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Posted: 30 April 2014 06:23 AM   [ Ignore ]   [ # 6 ]
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In my head, it seems as though this usage of So to puncutate a narrative has been common in England for some time. “So I says to meself, Greg, what are you gunna do?”

Also seems to me that it has been a pretty common way to start a joke. “So a horse goes into a bar...”

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Posted: 01 May 2014 03:17 AM   [ Ignore ]   [ # 7 ]
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OP Tipping - 30 April 2014 06:23 AM

In my head, it seems as though this usage of So to puncutate a narrative has been common in England for some time. “So I says to meself, Greg, what are you gunna do?”

Also seems to me that it has been a pretty common way to start a joke. “So a horse goes into a bar...”

That’s definitely so (sic).

But to my mind, this latest use of ‘so’ is tied up with sound bytes, especially in the scientific sphere. I somehow always imagined it to be a West Coast Americanism where research bodies thrive(d) and scientists were often called to explain things to the mass tv audience. The use of ‘so’ was indeed to make it seem that what was to follow was not so difficult to understand if you listened. Even if it was the theory of relativity.

But it certainly crossed the ocean quickly, I agree with the OP that it’s about five years or a little more old, not much more.

TYPICAL EXAMPLE, MADE UP

Interviewer on tv: “Can you explain how global warming can be shown to be true, to exist?”

Scientist: “So we have been monitoring the temperatures around the globe for some decades.... etc etc”

Again, also as mentioned in the OP, it pretty much directly replaces ‘well’, which I hardly hear any more on the media (although I do still hear it amongst my circles of English speakers here in Holland, maybe a sign that we are already behind the linguistic times!).

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Posted: 01 May 2014 07:35 AM   [ Ignore ]   [ # 8 ]
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In my head, it seems as though this usage of So to punctuate a narrative has been common in England for some time. “So I says to meself, Greg, what are you gunna do?”

Yes, but that’s a different usage, one related to the literal meaning of the word.  The one under discussion here is not continuative/causative, it’s pure filler.  BlackGrey’s example is excellent.

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Posted: 01 May 2014 08:34 AM   [ Ignore ]   [ # 9 ]
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So we hear other people using it and we start using it.

That’s how a couple of years in the UK made “as well” and “chuffed” part of my permanent vocabulary.

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Posted: 01 May 2014 11:45 PM   [ Ignore ]   [ # 10 ]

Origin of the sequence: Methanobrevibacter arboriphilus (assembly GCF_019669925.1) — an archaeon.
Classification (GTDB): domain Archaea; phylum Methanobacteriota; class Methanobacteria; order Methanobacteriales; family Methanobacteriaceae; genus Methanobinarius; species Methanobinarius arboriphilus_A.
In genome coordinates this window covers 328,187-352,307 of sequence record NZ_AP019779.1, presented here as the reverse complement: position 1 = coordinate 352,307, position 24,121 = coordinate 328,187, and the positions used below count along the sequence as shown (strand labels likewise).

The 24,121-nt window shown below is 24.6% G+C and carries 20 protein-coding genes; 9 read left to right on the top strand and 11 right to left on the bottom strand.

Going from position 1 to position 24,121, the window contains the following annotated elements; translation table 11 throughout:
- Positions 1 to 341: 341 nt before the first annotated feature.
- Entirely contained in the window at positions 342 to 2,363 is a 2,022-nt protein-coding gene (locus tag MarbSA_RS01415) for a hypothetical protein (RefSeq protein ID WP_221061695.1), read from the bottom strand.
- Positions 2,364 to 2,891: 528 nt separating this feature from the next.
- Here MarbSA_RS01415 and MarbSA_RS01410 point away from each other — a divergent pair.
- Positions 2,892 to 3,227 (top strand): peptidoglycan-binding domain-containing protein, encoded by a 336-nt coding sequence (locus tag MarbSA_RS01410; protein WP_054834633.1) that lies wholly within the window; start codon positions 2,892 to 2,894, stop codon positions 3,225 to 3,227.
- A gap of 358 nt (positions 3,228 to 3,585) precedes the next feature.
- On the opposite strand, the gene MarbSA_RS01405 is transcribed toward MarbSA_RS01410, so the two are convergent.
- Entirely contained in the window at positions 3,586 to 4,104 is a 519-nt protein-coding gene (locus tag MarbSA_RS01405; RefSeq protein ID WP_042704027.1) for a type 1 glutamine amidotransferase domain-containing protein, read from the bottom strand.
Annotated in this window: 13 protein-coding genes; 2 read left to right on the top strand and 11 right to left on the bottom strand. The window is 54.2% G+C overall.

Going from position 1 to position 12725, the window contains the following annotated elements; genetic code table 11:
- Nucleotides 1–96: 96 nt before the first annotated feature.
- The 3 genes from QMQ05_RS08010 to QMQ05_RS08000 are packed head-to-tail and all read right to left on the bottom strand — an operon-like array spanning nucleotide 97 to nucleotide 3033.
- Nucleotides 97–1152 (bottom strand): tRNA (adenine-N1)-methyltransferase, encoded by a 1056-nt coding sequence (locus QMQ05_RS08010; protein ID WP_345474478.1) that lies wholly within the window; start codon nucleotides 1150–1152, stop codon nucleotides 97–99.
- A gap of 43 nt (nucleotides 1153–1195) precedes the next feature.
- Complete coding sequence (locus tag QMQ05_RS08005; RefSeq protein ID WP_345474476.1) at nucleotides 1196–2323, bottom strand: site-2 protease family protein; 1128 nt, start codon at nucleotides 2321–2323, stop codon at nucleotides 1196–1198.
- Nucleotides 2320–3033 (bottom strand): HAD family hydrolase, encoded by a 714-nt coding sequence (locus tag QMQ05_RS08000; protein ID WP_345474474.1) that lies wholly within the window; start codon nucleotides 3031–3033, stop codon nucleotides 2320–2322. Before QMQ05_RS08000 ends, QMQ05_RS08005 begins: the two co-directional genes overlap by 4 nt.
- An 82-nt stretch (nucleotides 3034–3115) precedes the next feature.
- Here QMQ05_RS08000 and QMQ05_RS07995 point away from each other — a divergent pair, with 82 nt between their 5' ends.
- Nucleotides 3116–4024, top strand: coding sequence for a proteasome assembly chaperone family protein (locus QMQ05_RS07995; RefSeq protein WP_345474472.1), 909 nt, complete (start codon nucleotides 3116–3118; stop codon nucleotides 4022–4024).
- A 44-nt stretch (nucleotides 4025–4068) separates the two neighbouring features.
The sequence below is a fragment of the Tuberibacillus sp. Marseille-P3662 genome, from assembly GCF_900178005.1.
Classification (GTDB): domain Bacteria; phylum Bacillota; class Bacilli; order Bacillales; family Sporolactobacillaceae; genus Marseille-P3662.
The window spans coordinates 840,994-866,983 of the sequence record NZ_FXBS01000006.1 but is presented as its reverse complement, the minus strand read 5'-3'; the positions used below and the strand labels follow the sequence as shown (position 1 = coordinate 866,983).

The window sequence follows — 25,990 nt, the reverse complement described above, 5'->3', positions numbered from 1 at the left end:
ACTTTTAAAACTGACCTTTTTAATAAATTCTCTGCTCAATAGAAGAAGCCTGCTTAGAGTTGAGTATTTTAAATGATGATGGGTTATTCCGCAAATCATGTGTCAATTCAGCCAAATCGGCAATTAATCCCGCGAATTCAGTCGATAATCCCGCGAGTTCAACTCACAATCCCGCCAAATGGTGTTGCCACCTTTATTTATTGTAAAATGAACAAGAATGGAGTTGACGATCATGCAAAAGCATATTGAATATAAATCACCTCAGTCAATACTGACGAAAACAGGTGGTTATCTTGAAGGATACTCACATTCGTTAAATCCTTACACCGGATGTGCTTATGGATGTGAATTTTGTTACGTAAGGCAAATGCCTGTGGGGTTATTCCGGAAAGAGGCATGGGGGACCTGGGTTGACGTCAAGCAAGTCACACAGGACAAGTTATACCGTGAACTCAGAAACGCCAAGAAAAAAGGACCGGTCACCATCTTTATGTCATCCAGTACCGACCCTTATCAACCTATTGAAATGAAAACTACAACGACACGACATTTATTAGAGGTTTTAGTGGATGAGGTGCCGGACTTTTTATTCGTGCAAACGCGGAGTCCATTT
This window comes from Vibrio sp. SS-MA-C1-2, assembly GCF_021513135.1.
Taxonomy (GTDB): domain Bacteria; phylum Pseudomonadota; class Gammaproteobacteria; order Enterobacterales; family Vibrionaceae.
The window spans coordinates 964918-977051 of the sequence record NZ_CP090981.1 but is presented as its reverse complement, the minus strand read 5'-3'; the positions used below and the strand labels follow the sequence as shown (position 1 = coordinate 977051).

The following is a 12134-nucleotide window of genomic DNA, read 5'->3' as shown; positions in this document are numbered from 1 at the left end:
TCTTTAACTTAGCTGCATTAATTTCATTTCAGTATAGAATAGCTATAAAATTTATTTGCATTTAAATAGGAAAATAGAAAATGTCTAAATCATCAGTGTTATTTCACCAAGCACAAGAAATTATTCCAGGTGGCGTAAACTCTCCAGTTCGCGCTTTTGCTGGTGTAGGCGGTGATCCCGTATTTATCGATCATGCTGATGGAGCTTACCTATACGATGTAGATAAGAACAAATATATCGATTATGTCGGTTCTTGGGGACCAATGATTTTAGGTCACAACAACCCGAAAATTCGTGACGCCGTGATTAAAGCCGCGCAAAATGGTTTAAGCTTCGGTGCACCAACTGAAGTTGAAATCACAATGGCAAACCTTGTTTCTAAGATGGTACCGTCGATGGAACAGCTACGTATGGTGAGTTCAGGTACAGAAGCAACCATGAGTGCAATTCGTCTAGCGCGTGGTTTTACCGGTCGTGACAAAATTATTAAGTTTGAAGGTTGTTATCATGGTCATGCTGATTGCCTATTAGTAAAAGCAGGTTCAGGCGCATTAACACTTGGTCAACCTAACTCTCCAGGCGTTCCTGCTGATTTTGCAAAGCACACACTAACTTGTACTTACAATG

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Though I recognise its function as a means of gaining time or making the introduction of a new topic less harsh, in speech, or just the latter, in writing.

It also sounds apologetic.

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Posted: 02 May 2014 05:00 AM   [ Ignore ]   [ # 11 ]
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Listening to NPR this morning, I heard a guy answer two questions with “So...” within a couple of minutes.  “What is it they’re alleged to have done exactly, or failed to do?” “So it means there was an allegation of a sexual assault...” “What does the department do then?” “So the first step is that...” The interviewer starts a number of questions with “So” as well, but that’s the normal continuative use; I hope it’s clear that the examples I cite are completely different.  (You can hear the full story here.)

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Posted: 02 May 2014 08:36 AM   [ Ignore ]   [ # 12 ]
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Who writes the subtitles for DVDs?

In The Bridesmaid (2004) the English subtitle on Netflix French language disk has a line “So, when is the wedding?” in an informal conversation.

So, apparently by 2004 subtitle writers were using it.

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Posted: 03 May 2014 06:11 AM   [ Ignore ]   [ # 13 ]
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Again, that’s the long-standing continuative use, not the newly popular one.

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Posted: 06 May 2014 11:19 AM   [ Ignore ]   [ # 14 ]
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I started hearing this in speech in mid-2006. The only reason I can be so specific is that it started with one particular individual whom I met just after beginning a new job in July of that year. He was my direct supervisor, and whenever anyone asked him a question, the answer invariably began with “So...” It annoyed me, and I remember chiding a coworker who started doing the same thing a few months later ("He may be the boss, but we don’t have to talk like him").

I agree that it’s become a lot more common in recent years. It still annoys me, but I can’t say why - it’s no different from any other filler word, and when someone starts a sentence with “well,” for example, it doesn’t annoy me in the least.

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Posted: 06 May 2014 11:50 AM   [ Ignore ]   [ # 15 ]
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It doesn’t bother me.  I even find myself doing it once in a while.  Beginning a sentence with “So” implies that you are continuing a conversation that has been temporarily interrupted.  In our present age, where we seem to be constantly connected with everyone all the time, it sort of makes sense.